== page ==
“Then I came to Halifax first time round, stayed with Chris a couple of years and then moved onto Oldham Athletic.

“Worked there first time round for a year with Brian Talbot and Ronnie Moore, by which time Paul Jewell had gone to Wigan and was going well in the Championship.

“I got a phone call asking me if I fancied going there if they got in the Premier League, which they did, so I had four years in the Premier League with Paul, Stevey Bruce and Roberto Martinez.

“I eventually left and went back to being a physio. I spent eight years at Huddersfield Town’s academy until it got disbanded a few years ago.

“Then I’ve done all sorts, half a season at Bradford, then went to Oldham with Frankie Bunn, who I’d worked with at Huddersfield.

“Then I left Oldham and came here. A contact I knew knew Jamie Fullarton, and then obviously my manager from Oldham’s followed me here!”

Jackson is fulsome in his praise of Wild.

“He’s brilliant. I don’t think there was anyone more pleased than me when he got the job, having worked with him at Oldham,” he said.

“I couldn’t wait. I had no problem with Jamie and I worked well with him, but when I found out Pete was coming I was made up. That was like getting all your birthdays at once.”

Jackson gravitated to the backroom after playing around the Bradford area and in the North-east Counties and Yorkshire Leagues.

“I got too old to play, started taking my coaching badges, but became more interested in the medical side of things,” he said.

“When I went to Bradford, I was encouraged to get qualified and I ended up with a diploma in management and treatment on injuries.

“I like that side of things, and it fits in better with being kit manager, having a dual role, helping out with a few massages and things.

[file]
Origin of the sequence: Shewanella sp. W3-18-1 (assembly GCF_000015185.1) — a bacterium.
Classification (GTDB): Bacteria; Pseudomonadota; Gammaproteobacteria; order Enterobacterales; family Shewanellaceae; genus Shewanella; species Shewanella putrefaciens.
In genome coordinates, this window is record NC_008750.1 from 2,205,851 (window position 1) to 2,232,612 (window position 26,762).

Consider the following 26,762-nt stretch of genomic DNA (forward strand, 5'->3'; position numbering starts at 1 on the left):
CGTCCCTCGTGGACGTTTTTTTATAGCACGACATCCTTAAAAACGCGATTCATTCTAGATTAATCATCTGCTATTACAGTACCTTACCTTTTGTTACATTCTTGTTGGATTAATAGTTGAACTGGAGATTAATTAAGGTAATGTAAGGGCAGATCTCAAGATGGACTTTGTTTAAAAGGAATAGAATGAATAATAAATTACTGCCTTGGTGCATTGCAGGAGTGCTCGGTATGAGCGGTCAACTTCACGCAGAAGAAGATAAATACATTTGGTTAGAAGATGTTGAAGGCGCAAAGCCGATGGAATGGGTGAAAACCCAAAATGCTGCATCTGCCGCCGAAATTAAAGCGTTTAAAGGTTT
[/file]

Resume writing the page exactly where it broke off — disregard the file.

“You can’t really do it like I do it, part-time, because every day, every week, there’e something new that comes in.

“It’s very difficult to keep up with all the new things that come through. It’s absolutely brilliant now where the boys are measured and have certain workloads that you can keep an eye on, it’s really good.

“But you’ve got to be on the ball, you can’t just dip your toe in and out.

“It’s people’s careers that are on the line so you’ve got to know what you’re doing.”

Thirty years behind-the-scenes in football has afforded Jackson some special memories.

“The day at Wolves with Bradford getting promoted to the Premier League was a good day, and a good night!” he recalled.

“I had some good times at Wigan. We got to the Carling Cup final against Manchester United at the Millennium Stadium.

“We got thrashed 4-0 but it was a good day, a good occasion and nice to be part of it.

“I was at Wembley when Bradford got promoted and Chris Kamara ws the manager.

“I’ve had a few really nice days in football, and some good trips as well.

“At Bradford, our first pre-season in the Premier League, we got invited to go to St Kitts by a lad called Ces Podd, who is a legend at the club.

“He was their manager, and we played in a little round-robin tournament against them and the Canadian under 23 team.

“A good place to go for a pre-season tour is the West Indies! I’ve been on worse, certainly a few army camps that don’t compare somehow!”